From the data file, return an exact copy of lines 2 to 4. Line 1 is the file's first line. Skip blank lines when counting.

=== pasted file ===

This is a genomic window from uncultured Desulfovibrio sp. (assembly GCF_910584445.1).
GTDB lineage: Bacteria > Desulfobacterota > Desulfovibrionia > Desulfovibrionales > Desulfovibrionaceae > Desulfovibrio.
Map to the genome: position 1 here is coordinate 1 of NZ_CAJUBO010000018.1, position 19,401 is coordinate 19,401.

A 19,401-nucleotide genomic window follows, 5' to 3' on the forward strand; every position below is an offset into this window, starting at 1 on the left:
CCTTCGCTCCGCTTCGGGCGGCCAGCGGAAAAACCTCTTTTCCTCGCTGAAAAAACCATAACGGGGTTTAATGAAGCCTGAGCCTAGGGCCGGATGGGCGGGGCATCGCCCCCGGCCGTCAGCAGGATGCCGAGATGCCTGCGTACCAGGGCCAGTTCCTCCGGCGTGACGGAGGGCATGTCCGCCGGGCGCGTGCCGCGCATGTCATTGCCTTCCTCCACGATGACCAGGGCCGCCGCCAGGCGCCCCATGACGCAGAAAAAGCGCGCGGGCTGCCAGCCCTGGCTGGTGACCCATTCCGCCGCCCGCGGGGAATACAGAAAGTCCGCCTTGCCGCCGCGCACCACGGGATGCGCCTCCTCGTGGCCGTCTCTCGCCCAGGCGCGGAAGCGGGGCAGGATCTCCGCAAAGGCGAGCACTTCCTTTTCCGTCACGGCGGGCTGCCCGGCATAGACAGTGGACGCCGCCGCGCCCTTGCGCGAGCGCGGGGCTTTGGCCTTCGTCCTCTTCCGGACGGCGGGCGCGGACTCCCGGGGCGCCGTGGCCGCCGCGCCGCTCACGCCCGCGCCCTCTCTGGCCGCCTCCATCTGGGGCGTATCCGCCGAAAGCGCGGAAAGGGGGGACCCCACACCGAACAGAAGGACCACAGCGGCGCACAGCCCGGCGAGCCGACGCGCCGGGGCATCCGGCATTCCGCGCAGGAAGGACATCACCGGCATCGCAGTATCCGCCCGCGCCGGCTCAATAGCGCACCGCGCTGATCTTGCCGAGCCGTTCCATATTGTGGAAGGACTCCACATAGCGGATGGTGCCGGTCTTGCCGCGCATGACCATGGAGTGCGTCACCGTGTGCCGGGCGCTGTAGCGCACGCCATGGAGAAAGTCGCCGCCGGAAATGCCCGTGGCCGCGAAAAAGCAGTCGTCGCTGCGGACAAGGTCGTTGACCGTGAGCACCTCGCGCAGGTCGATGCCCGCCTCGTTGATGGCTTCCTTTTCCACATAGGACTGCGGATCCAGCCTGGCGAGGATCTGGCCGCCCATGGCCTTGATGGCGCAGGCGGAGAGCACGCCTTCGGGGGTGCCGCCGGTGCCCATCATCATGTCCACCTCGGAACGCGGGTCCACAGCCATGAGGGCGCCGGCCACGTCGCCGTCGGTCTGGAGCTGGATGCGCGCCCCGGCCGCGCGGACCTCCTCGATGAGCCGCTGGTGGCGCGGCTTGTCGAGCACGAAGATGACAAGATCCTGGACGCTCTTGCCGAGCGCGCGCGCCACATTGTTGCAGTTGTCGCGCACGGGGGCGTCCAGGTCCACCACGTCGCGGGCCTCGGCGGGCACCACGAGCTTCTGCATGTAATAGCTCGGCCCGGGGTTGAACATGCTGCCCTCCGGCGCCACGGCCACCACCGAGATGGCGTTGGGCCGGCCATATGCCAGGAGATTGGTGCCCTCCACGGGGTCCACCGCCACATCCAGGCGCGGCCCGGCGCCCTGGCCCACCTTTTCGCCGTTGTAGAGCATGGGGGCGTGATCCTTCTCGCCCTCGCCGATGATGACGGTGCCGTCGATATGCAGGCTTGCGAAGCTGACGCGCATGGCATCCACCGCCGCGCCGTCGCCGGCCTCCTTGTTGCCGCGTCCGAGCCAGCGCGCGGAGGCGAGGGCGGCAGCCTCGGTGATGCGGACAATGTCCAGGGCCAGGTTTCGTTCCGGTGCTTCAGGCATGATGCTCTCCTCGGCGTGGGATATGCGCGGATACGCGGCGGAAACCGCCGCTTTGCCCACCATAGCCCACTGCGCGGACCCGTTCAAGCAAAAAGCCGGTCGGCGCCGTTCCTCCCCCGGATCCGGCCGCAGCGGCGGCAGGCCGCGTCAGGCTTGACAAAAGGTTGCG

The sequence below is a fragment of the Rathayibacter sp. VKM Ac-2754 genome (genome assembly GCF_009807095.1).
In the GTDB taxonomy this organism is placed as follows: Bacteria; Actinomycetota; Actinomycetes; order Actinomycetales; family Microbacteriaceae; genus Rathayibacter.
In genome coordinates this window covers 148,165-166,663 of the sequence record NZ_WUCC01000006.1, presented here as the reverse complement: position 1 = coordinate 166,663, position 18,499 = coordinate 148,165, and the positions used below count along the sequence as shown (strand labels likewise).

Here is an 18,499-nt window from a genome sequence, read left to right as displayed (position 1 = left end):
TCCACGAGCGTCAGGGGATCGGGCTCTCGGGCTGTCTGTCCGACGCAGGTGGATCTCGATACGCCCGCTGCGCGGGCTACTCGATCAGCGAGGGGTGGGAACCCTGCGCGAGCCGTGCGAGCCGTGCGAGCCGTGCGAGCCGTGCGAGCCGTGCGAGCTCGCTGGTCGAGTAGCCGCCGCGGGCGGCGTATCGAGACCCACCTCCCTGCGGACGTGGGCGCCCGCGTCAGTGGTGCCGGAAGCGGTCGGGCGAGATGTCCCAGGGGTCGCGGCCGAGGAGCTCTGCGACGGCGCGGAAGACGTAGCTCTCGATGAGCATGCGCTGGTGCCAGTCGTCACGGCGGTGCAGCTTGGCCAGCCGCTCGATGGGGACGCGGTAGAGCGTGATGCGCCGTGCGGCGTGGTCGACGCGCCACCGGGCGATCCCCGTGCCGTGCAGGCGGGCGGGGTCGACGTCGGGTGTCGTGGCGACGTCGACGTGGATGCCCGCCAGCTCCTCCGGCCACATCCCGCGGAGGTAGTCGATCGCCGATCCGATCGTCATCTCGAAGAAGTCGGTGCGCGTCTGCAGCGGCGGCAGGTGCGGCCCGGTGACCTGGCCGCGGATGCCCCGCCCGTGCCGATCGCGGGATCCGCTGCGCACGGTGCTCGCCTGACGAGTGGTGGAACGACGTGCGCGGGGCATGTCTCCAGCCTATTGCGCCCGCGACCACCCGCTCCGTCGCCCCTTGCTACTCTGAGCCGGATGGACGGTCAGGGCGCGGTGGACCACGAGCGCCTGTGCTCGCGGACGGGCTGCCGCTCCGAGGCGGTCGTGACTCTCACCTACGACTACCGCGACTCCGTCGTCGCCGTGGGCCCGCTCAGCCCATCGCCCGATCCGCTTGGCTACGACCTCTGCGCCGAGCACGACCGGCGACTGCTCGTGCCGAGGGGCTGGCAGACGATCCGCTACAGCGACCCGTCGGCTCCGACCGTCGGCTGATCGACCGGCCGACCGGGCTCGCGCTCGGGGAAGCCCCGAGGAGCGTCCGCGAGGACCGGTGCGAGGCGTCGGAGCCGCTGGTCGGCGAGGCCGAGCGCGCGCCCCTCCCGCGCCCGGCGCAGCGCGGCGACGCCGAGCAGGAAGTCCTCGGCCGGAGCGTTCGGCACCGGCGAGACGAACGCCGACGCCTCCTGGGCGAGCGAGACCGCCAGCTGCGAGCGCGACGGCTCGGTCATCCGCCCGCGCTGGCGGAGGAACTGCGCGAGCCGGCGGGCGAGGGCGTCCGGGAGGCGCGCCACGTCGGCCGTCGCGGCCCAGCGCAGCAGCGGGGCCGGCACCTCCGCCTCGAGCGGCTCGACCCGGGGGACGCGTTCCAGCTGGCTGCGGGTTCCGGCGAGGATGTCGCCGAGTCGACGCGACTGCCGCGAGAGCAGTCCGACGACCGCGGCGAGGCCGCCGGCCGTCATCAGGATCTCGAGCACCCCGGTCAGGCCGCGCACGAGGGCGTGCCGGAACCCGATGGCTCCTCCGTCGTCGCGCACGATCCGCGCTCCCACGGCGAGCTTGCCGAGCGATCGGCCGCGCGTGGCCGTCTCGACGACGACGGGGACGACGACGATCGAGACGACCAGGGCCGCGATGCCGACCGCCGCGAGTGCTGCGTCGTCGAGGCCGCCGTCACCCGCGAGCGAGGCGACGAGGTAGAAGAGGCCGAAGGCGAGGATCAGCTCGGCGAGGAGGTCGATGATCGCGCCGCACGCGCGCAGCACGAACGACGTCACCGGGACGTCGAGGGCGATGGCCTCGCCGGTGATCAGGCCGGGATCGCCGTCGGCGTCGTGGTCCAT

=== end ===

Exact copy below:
GTDB lineage: Bacteria > Desulfobacterota > Desulfovibrionia > Desulfovibrionales > Desulfovibrionaceae > Desulfovibrio.
Map to the genome: position 1 here is coordinate 1 of NZ_CAJUBO010000018.1, position 19,401 is coordinate 19,401.

A 19,401-nucleotide genomic window follows, 5' to 3' on the forward strand; every position below is an offset into this window, starting at 1 on the left: